Q: Are there significant grant contributions for research into CJD in other countries and have any breakthroughs been made?

There has been significant funding of research in many countries, including European countries, the USA, Canada, Japan and Australia. This research is often collaborative and there have been several international collaborative research groups. Research in all countries has made contributions to our knowledge and understanding of CJD.

Q: Is it too early to tell whether there is a link between Covid 19 and neurological diseases? If it doesn’t directly cause the disease initially, could it perhaps cause symptoms to increase faster than they usually would? And, if not Covid 19, then Covid vaccine?

It can be difficult to confirm or exclude a possible causative or exacerbating factor. The general approach researchers take is to (1) consider if there is a reasonable possible mechanism whereby a proposed factor might cause or worsen a disease and (2) to study diseases in a population to see if there is any evidence. In relation to cause and Covid 19, the answer to both these is negative. There is no obvious theoretical reason why Covid 19 or Covid vaccines would cause CJD and there is no evidence that CJD has become commoner since Covid. Covid 19 is one of many viruses and there are many vaccines in use. Past study has looked for possible links to virus infections and vaccines and has found none. Of course, it is possible that another illness like Covid might cause an existing CJD illness to progress faster or shorten survival because of complications (such as pneumonia) but there are no hard observations to support this, and, if it were true, it would very probably be a non-specific effect, i.e. true for other viral infections.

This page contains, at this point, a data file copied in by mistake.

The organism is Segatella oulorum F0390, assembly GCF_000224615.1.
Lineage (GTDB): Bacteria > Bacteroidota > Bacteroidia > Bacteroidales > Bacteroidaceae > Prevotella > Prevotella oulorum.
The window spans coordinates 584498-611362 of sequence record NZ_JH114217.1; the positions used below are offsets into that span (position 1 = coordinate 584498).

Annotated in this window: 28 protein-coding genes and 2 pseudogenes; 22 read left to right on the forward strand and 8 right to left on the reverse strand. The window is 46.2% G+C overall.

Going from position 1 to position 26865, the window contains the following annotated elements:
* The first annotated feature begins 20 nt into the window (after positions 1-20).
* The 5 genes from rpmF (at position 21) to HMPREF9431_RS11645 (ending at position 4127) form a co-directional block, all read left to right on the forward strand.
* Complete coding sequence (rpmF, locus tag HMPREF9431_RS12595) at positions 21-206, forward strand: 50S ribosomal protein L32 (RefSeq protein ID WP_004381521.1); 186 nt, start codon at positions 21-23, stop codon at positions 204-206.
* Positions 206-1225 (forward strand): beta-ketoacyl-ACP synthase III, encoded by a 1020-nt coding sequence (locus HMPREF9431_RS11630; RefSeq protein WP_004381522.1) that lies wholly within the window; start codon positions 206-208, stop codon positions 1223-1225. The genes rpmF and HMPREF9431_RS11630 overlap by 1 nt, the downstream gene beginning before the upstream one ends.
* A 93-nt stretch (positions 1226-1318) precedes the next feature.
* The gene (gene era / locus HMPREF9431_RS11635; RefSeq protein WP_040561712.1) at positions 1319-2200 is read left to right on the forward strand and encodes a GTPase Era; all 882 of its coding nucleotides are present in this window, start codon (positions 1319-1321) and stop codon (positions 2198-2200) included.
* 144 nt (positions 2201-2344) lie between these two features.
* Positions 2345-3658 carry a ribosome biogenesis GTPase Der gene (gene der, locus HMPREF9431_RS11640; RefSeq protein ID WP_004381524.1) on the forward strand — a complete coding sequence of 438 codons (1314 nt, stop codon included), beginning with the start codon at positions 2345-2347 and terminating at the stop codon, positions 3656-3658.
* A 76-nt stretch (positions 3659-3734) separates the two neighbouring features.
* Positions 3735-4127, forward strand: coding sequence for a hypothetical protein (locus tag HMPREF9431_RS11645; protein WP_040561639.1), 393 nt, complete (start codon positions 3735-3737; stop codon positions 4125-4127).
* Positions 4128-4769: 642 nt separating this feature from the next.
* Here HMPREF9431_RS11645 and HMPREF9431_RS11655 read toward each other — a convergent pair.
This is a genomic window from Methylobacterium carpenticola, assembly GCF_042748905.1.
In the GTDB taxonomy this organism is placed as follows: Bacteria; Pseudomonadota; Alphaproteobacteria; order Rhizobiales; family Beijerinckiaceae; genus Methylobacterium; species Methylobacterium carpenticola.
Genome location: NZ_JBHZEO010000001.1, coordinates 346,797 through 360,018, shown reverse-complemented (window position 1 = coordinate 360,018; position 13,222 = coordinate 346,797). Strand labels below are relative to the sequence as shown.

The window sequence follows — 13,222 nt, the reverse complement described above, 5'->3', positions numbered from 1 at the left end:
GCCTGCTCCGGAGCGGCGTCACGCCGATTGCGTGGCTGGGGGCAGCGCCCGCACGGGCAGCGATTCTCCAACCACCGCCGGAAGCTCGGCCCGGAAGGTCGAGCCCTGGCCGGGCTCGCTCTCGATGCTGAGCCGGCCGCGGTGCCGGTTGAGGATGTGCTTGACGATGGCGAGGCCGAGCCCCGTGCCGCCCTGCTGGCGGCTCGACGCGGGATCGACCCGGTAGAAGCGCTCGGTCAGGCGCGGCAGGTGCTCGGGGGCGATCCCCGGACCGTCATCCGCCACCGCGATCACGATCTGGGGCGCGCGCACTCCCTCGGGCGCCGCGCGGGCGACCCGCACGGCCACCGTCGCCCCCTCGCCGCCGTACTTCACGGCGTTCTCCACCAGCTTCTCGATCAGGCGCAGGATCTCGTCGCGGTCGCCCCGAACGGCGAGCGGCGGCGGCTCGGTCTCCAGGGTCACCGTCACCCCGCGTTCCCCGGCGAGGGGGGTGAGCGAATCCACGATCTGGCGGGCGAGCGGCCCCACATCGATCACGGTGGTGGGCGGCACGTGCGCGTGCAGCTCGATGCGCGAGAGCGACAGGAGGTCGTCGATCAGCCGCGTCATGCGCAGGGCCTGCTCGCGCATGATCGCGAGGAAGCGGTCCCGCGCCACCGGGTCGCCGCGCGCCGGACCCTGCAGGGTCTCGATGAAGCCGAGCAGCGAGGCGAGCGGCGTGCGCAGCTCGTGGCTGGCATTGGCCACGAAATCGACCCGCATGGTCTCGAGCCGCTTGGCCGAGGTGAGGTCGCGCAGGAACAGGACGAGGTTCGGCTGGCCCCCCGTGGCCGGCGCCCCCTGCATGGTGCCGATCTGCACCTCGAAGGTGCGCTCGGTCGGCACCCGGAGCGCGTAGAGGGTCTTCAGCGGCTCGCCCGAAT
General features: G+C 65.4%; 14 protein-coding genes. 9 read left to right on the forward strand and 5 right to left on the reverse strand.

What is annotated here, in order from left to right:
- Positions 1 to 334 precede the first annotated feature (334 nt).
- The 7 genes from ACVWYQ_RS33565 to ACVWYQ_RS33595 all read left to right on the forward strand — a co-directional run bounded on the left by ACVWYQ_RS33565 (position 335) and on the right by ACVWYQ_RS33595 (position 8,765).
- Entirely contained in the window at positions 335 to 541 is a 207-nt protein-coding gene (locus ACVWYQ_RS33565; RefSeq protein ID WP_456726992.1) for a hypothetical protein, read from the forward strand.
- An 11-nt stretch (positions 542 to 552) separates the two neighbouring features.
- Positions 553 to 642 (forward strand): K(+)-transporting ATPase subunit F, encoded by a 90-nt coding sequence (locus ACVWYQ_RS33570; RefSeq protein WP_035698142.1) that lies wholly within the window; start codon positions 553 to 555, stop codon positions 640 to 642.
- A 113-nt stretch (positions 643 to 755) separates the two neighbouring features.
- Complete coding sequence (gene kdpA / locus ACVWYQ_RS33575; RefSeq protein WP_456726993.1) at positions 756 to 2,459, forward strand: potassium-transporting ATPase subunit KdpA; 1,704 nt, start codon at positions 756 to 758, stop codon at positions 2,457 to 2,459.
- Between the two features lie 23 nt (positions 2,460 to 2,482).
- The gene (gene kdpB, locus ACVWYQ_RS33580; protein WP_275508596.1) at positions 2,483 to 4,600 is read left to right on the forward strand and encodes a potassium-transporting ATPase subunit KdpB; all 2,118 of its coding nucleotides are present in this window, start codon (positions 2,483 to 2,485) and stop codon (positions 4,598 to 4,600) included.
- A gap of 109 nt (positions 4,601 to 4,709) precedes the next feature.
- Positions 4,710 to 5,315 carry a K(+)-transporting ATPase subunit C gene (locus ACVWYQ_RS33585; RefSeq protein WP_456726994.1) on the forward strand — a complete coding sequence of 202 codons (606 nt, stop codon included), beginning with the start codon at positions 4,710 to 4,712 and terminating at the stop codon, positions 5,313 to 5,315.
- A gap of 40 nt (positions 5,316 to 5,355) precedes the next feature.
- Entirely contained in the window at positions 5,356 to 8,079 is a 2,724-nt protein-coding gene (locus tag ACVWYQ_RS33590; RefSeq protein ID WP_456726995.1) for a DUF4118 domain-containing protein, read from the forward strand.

Q: Can traumatised grief bring on/accelerate diseases such as sCJD?

It is very natural, and understandable, that people take preceding events such as bereavement, stress, loss of job and so on, to be a possible cause of sCJD. It reflects their need to find some reason for the illness, although, in truth, sCJD appears to be a random illness. In any individual case, it is impossible to know whether some preceding event has contributed to the onset of CJD. Traumatic events are, sadly, not uncommon in ordinary life and one needs to recognise that they affect many people in the general population without leading to CJD. Studies of large numbers of cases have not suggested that traumatic experiences are relevant.